“If a man does not trample on a flower without reason, it is because the flower is something of God, a distant effect of the infinite Cause; whoever despises a flower indirectly despises God. If a good man had the power to destroy a stone, he would nevertheless not do so without a motive, for the existence of the stone—this quasi-absolute something that distinguishes it from nothingness—is a manifestation of the Principle; it is therefore sacred. In every neutral contact with matter—and this is all the more true of contact with one’s fellow men—a man should either not leave any trace or else leave a beneficent trace; he should either enrich or pass unperceived."

Re: Ants more noble than modern humans
February 20, 2010, 01:17:48 PM
That's Frithjof Schuon, in Spiritual Perspectives and Human Facts (if you didn't recognize him after the first sentence...)

I would add that man can be more noble than an ant if he decides by his free will not to harm God's creation, because the possibily to harm is there, and is a temptation.

That ant burrow to me is somewhat of a wonder; however, I would never dump two tons of cement in the earth in order to reaffirm the greatness of Nature.

Re: Ants more noble than modern humans
February 20, 2010, 01:39:23 PM
Ants are always mesmerising in their organisation.

Re: Ants more noble than modern humans
February 20, 2010, 06:20:31 PM
Sounds like the news reporter is drawing his own conclusions based off the study. Most scientists are very careful with the words they use to describe things.

Is irrational behaviour actually rational behaviour masked by complicated social, environmental and temporal contexts? Are emotions the result of an individual's adaptations for operating in various intersecting social networks? Fear and Anger helps one operate within the network of predators and prey in ones surrounding environment, so its not surprising that most animals can display these emotions. The types of emotions an intelligent agent can display must be related to the complexity of its social networks.

In the end, the ant probably doesn't need any emotional or altruistic tendencies to make the rational decision to save the hive. Without the hive the ant is as good as dead, so at worst, it must have the same utility value as its own sense of self preservation. If the ant knows its going to die from something, its rational to die alone to prevent contamination of the hive.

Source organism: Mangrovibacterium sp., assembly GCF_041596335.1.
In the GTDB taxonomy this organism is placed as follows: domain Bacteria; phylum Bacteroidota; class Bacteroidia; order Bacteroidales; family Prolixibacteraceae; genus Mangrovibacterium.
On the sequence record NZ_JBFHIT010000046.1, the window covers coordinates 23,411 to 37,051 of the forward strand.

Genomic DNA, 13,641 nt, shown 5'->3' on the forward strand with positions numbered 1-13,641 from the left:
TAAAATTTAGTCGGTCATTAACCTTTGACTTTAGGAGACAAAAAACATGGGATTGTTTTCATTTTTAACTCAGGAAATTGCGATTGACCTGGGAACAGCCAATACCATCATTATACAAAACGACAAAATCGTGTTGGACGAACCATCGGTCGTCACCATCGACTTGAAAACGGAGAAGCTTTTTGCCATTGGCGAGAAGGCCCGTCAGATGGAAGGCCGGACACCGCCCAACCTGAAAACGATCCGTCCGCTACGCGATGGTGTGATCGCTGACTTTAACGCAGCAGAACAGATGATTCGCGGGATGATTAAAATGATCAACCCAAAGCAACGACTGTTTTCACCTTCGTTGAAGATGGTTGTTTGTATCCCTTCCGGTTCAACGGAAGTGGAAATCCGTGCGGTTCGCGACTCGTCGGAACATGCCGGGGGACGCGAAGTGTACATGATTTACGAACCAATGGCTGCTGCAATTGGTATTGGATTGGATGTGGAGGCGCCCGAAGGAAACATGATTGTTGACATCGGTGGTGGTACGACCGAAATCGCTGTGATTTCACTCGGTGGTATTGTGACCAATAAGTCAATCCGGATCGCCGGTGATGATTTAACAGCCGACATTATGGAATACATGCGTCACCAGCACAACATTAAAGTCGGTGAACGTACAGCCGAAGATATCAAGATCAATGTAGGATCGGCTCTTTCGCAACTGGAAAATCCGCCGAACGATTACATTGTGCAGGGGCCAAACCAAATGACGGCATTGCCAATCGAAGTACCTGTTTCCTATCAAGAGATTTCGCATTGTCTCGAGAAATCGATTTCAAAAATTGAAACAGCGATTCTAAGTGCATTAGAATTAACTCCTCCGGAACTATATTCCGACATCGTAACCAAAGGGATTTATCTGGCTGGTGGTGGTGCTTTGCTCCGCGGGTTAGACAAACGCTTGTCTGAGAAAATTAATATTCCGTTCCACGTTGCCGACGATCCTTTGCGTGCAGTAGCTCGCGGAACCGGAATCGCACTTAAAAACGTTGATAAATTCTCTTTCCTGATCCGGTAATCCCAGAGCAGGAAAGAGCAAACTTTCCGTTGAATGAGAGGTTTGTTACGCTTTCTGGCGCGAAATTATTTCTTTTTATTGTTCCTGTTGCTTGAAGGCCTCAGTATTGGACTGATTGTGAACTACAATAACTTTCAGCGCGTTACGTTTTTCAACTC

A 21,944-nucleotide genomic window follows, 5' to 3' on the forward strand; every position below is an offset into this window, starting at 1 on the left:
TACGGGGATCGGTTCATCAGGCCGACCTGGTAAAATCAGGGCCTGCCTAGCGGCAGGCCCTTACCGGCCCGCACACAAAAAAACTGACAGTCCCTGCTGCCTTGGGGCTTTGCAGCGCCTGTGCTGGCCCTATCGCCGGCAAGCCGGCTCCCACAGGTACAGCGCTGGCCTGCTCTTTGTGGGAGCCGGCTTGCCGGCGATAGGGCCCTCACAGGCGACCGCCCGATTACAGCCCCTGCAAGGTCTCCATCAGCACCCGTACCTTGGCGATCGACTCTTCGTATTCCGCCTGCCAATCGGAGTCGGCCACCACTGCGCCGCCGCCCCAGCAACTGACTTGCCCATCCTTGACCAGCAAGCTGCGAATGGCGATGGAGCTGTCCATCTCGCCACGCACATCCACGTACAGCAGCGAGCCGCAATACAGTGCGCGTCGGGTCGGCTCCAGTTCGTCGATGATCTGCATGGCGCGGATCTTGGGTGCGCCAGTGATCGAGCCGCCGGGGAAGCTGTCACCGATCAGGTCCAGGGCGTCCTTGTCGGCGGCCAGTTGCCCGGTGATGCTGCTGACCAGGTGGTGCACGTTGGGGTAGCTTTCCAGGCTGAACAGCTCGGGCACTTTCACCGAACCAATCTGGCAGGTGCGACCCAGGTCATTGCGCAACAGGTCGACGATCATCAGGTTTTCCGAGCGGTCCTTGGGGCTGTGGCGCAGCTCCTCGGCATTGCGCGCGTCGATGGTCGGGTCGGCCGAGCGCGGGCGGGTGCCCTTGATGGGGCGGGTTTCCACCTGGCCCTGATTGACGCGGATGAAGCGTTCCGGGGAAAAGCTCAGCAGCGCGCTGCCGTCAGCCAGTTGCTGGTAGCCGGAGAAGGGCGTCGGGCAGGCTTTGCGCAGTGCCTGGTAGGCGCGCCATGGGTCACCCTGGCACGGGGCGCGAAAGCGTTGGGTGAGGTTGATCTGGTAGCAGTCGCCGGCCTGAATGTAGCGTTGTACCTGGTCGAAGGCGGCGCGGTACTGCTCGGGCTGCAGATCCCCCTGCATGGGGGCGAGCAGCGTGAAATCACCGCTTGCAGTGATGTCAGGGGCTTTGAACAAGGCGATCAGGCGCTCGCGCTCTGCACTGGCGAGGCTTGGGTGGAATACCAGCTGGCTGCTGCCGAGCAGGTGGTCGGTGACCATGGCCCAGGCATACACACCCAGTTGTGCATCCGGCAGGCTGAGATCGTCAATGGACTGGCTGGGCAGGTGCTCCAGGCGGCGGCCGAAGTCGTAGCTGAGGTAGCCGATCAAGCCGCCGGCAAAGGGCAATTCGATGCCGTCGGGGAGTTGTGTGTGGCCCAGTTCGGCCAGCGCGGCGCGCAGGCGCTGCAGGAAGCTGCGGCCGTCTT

Interesting.

I always found it fascinating that anything that motivates humans to explain rationally and logically the reality and the world they perceive and sense, is [perhaps] always, a sensation or a passion - motivated by the possible result. Ask a Scientist what's he's "legitimacy". If he doesn't say 'curiousity' or 'utility' he's a liar. Utility seems rational, but utility is not the effect or the ultimate end - it is the cause. Is it not? We want utility for something else, it is a link. Just like there's no 'Knowledge' per se.
 I doesn't mean that what motivates us to understand reality is indeed 'irrational', or does it? I suppose understanding reality is gaining the possibility of controlling it also, manipulating what we can, assuming power. Reason is an instrument?

Was Hume right in saying: "Reason is, and ought only to be the slave of the passions, and can never pretend to any other office than to serve and obey them"?

It seems there's some truth to this.

The ants are marvelous creatures. There's an ancient Hebraic saying from Rabbi Jose ben Halafta: "Observe the ant and be enlightened / wise-up".